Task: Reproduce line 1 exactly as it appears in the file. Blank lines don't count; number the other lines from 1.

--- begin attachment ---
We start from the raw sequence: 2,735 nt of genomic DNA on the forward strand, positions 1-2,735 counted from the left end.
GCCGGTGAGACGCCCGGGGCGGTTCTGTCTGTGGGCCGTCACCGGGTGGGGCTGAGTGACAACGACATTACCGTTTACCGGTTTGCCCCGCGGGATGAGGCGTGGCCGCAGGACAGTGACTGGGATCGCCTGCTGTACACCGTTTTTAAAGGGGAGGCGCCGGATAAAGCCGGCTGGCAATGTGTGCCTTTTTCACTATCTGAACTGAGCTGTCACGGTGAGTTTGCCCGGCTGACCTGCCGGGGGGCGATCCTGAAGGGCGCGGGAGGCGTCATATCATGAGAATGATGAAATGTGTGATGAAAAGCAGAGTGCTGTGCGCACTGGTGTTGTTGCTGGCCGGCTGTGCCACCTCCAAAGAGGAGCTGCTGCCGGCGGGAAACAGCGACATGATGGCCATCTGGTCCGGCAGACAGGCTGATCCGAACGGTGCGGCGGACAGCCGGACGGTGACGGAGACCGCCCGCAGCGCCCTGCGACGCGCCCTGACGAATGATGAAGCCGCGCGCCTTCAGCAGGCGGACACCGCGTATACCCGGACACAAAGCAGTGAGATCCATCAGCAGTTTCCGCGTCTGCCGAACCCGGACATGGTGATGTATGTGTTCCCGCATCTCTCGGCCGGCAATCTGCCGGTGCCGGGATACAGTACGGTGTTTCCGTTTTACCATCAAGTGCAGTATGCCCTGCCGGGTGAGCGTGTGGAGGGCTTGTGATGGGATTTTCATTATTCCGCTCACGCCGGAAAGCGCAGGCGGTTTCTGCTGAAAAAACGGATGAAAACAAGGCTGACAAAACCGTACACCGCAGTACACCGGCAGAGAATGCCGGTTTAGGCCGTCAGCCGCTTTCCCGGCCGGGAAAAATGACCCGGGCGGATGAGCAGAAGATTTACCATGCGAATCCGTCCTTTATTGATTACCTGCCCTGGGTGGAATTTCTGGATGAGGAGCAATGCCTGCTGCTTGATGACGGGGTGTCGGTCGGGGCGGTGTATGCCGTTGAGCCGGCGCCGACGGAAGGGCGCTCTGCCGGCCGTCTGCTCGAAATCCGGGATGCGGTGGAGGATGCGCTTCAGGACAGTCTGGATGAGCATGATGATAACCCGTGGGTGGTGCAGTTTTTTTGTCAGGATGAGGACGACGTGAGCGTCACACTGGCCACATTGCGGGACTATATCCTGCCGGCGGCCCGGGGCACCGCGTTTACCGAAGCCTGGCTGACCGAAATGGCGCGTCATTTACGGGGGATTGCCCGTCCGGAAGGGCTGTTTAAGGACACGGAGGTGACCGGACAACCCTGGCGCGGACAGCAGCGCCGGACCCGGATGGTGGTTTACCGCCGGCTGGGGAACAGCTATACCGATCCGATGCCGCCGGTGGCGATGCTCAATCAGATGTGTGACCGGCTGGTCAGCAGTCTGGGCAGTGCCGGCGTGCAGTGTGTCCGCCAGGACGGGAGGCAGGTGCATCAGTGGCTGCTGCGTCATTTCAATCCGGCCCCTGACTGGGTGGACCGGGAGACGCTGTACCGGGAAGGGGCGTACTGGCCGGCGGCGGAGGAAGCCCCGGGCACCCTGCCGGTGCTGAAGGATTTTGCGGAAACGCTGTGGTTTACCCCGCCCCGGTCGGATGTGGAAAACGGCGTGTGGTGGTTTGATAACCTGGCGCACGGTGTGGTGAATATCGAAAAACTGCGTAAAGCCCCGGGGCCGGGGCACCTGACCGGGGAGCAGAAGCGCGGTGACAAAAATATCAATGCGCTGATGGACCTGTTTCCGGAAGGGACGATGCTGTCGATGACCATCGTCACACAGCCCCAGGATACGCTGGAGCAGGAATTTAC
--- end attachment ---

We start from the raw sequence: 2,735 nt of genomic DNA on the forward strand, positions 1-2,735 counted from the left end.